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Next: , Previous: Wildcards, Up: Choosing


6.6 Operating Only on New Files

The --after-date=date (--newer=date, -N date) option causes tar to only work on files whose data modification or status change times are newer than the date given. If date starts with ‘/’ or ‘.’, it is taken to be a file name; the data modification time of that file is used as the date. If you use this option when creating or appending to an archive, the archive will only include new files. If you use --after-date when extracting an archive, tar will only extract files newer than the date you specify.

If you only want tar to make the date comparison based on modification of the file's data (rather than status changes), then use the --newer-mtime=date option.

You may use these options with any operation. Note that these options differ from the --update (-u) operation in that they allow you to specify a particular date against which tar can compare when deciding whether or not to archive the files.

--after-date=date
--newer=date
-N date
Only store files newer than date.

Acts on files only if their data modification or status change times are later than date. Use in conjunction with any operation.

If date starts with ‘/’ or ‘.’, it is taken to be a file name; the data modification time of that file is used as the date.


--newer-mtime=date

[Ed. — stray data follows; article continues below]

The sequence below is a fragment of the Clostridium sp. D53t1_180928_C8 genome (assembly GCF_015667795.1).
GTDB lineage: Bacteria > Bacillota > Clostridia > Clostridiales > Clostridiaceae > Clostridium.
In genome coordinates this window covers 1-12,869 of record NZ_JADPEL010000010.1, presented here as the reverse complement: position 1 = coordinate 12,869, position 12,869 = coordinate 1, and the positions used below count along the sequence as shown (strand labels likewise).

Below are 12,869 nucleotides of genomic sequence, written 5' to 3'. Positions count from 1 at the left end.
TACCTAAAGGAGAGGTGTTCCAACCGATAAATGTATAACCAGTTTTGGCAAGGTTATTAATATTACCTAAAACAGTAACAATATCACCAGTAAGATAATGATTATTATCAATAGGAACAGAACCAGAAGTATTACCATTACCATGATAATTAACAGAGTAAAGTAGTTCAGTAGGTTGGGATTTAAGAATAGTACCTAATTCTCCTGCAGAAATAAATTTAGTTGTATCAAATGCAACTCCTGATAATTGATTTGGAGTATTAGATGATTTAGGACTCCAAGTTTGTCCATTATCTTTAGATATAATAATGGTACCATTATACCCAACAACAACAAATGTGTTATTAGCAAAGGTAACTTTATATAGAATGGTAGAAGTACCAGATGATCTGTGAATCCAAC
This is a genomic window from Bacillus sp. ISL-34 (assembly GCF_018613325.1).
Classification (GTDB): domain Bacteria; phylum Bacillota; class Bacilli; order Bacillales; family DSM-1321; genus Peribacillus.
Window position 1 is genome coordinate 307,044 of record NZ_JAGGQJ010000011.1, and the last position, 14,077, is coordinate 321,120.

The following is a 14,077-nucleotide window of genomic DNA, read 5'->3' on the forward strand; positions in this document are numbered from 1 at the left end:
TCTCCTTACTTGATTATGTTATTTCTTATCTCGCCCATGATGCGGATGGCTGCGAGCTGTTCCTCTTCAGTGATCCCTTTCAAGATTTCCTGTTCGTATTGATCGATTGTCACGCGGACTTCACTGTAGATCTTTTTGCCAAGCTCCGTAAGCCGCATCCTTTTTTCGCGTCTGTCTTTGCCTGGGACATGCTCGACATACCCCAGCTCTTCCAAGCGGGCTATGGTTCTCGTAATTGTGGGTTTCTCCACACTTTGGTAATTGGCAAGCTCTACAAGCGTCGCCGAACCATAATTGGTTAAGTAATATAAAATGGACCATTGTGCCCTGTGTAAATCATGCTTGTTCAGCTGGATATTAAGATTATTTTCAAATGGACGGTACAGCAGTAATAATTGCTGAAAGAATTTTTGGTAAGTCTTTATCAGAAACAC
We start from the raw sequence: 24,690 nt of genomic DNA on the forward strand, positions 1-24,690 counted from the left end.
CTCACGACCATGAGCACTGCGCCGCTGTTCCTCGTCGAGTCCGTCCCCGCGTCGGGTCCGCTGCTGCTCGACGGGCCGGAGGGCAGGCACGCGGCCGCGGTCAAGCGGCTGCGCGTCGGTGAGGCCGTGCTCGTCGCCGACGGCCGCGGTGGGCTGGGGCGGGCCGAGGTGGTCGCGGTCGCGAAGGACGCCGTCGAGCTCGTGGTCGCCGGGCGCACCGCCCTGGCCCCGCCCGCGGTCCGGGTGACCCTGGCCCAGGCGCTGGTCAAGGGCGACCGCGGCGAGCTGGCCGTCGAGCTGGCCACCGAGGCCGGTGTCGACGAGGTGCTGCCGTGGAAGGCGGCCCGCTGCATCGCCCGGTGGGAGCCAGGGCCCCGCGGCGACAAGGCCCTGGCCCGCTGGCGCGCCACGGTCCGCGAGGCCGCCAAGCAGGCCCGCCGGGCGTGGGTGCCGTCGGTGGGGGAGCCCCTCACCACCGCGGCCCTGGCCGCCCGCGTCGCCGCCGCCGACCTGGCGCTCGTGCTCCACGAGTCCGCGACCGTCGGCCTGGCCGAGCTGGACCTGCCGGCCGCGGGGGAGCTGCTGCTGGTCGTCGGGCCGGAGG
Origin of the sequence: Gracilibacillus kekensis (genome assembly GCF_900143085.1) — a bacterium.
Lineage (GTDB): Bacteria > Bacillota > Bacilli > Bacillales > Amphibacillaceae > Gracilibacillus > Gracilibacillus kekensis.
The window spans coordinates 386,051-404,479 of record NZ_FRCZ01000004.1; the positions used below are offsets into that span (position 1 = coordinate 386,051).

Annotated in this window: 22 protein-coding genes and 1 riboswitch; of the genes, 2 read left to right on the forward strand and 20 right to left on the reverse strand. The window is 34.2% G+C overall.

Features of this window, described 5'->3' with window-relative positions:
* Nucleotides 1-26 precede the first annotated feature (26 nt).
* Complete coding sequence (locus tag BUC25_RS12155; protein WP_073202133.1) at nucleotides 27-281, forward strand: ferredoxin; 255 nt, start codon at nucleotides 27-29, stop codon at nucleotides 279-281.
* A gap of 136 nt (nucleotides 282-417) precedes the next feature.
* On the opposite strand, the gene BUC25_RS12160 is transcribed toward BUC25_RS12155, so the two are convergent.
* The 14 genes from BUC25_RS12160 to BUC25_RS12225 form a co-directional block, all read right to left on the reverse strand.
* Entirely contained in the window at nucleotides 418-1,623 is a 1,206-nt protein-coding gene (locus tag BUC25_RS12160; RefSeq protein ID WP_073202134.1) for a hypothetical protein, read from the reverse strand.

Acts like --after-date, but only looks at data modification times.

These options limit tar to operate only on files which have been modified after the date specified. A file's status is considered to have changed if its contents have been modified, or if its owner, permissions, and so forth, have been changed. (For more information on how to specify a date, see Date input formats; remember that the entire date argument must be quoted if it contains any spaces.)

Gurus would say that --after-date tests both the data modification time (mtime, the time the contents of the file were last modified) and the status change time (ctime, the time the file's status was last changed: owner, permissions, etc.) fields, while --newer-mtime tests only the mtime field.

To be precise, --after-date checks both mtime and ctime and processes the file if either one is more recent than date, while --newer-mtime only checks mtime and disregards ctime. Neither does it use atime (the last time the contents of the file were looked at).

Date specifiers can have embedded spaces. Because of this, you may need to quote date arguments to keep the shell from parsing them as separate arguments.

Please Note: --after-date and --newer-mtime should not be used for incremental backups. Some files (such as those in renamed directories) are not selected properly by these options. See Incremental Dumps.

 
 
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